The expansion of the State Comptroller's probe has no basis in the evidence. Instead, it was borne of political considerations.
State Comptroller Micha Lindenstrauss, who sows fear into the hearts of public officials, is himself subject to the terror that can be imposed on him by two sources - the law and the legislator. The comptroller's jurisdiction is codified by law, and his decisions can be petitioned to the High Court of Justice. The Knesset chooses the comptroller and monitors his activities via the State Control Committee, which is chaired by an opposition MK.
This is a necessary, welcome arrangement, because the comptroller can't be subordinate to himself. In recent years, his prestige has only grown, and he is entitled to view his post as something of an emerging fourth branch of government. After all, the ombudsman's office doesn't conduct inquisitions. The problem is that behind such lofty terms as "lawmakers" stand national politicians who seek to protect themselves and their parties' leaders.
Against this backdrop emerges the issue of outside funding for trips by Prime Minister Benjamin Netanyahu and his wife Sara. The facts on this matter - which do not seem to be in dispute since they were culled from Netanyahu's own documents - arouse suspicions of serial violations of laws imposed on ministers that prohibit conflicts of interest.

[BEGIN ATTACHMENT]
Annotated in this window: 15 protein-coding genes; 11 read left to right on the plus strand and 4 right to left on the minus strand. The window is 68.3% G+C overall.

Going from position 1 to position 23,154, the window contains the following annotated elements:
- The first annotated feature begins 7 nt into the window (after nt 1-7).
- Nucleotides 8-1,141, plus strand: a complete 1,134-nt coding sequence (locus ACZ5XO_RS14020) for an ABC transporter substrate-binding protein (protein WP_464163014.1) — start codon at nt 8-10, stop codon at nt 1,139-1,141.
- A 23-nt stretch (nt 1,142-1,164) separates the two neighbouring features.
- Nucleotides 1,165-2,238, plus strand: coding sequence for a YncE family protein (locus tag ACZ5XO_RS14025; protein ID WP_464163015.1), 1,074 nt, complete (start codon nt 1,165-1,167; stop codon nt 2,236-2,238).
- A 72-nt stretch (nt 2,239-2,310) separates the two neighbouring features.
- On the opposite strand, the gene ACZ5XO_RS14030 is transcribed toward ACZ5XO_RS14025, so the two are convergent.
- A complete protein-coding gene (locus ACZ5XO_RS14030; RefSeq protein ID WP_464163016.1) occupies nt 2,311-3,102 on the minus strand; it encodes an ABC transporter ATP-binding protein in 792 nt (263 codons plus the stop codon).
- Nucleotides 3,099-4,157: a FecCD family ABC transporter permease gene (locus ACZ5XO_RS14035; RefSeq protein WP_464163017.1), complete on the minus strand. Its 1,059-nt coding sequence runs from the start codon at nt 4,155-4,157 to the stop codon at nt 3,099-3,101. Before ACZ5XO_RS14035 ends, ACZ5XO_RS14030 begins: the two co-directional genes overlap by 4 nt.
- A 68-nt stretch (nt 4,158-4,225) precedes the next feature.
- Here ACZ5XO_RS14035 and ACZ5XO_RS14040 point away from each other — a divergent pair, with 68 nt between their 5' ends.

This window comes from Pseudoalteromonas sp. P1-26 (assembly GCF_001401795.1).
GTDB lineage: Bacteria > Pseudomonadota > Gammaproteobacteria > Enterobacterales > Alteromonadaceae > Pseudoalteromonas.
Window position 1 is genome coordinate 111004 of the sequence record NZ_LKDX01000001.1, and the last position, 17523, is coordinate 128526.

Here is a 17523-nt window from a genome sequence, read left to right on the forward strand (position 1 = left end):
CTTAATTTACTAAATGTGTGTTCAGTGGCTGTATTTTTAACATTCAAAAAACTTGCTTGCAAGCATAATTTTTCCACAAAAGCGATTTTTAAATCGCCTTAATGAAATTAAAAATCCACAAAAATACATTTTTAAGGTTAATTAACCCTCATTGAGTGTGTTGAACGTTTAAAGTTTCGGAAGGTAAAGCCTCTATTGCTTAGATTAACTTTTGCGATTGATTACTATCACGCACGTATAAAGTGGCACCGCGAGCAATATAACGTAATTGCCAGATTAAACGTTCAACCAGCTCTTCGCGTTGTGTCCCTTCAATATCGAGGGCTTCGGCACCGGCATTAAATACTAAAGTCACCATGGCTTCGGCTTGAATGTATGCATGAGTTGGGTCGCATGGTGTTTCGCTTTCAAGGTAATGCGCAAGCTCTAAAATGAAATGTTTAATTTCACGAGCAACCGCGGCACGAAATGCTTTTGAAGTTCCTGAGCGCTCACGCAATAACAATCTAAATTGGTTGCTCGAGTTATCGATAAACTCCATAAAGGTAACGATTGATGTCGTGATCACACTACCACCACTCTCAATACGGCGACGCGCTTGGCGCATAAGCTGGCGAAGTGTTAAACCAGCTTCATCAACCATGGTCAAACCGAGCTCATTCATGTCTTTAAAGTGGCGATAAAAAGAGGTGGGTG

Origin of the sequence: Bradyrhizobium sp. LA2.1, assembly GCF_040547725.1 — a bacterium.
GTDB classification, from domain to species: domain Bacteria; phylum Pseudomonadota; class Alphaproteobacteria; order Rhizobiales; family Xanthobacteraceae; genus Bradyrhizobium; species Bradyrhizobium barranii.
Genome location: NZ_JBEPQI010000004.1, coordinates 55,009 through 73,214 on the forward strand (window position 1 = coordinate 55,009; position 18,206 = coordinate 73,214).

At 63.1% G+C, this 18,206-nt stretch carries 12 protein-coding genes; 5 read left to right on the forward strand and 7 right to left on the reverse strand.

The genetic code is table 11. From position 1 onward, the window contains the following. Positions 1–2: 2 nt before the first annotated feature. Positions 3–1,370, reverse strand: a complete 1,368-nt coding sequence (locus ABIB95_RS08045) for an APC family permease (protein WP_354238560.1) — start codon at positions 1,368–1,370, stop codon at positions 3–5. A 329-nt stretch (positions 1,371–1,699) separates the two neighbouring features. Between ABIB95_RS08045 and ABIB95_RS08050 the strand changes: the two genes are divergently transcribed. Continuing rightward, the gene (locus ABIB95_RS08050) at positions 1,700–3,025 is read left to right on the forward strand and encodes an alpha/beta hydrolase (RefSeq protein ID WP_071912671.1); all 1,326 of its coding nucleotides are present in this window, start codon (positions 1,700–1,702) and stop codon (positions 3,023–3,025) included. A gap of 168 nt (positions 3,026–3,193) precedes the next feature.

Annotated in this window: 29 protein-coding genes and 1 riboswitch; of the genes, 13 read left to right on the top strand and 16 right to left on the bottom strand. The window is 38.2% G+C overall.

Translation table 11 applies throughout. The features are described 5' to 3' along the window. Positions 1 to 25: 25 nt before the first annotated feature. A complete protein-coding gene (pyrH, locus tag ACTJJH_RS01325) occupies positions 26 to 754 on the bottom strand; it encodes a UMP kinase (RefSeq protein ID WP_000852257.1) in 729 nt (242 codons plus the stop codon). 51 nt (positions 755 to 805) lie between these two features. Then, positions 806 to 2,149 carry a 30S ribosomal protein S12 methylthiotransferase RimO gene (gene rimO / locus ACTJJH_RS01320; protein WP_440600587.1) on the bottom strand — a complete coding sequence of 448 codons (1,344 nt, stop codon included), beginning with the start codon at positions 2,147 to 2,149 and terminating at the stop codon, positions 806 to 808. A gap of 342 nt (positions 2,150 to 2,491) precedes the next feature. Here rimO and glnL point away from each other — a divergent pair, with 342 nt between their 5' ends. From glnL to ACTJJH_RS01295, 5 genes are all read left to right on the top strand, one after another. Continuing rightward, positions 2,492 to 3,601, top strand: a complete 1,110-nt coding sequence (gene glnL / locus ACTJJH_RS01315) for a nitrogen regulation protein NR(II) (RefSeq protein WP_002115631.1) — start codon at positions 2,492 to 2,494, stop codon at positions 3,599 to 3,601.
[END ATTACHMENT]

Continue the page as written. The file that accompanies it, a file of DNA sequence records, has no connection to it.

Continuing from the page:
The comptroller was asked to conduct an initial inquiry to determine whether the matter is within his jurisdiction, and to decide with the attorney general (the top legal official responsible for overseeing criminal investigations ) if the case falls within their purview. They also must determine whether they need to request additional powers to subpoena witnesses and gather evidence from individuals and agencies that are normally not required to cooperate with the state ombudsman.
At this point, the political meddling in the comptroller's work has reached its peak. In an effort to ward off the blow of a probe, Netanyahu is working to expand the inquiry to include officials who have not been the subject of a complaint, and MKs who are normally subject to oversight by the Knesset Ethics Committee. This is an illegitimate move, which justifiably was condemned by Lindenstrauss' predecessor, Eliezer Goldberg.
The comptroller is eager to show that he is not operating according to a double standard, and that Netanyahu is not the victim of discrimination. But the comptroller's capitulation to pressure and the expansion of his probe, which now includes the travel habits of dozens of ministers and deputy ministers, is no less dangerous than reducing the inquiry's scope. The expansion of the probe has no basis in the evidence. Instead, it was borne of political considerations.
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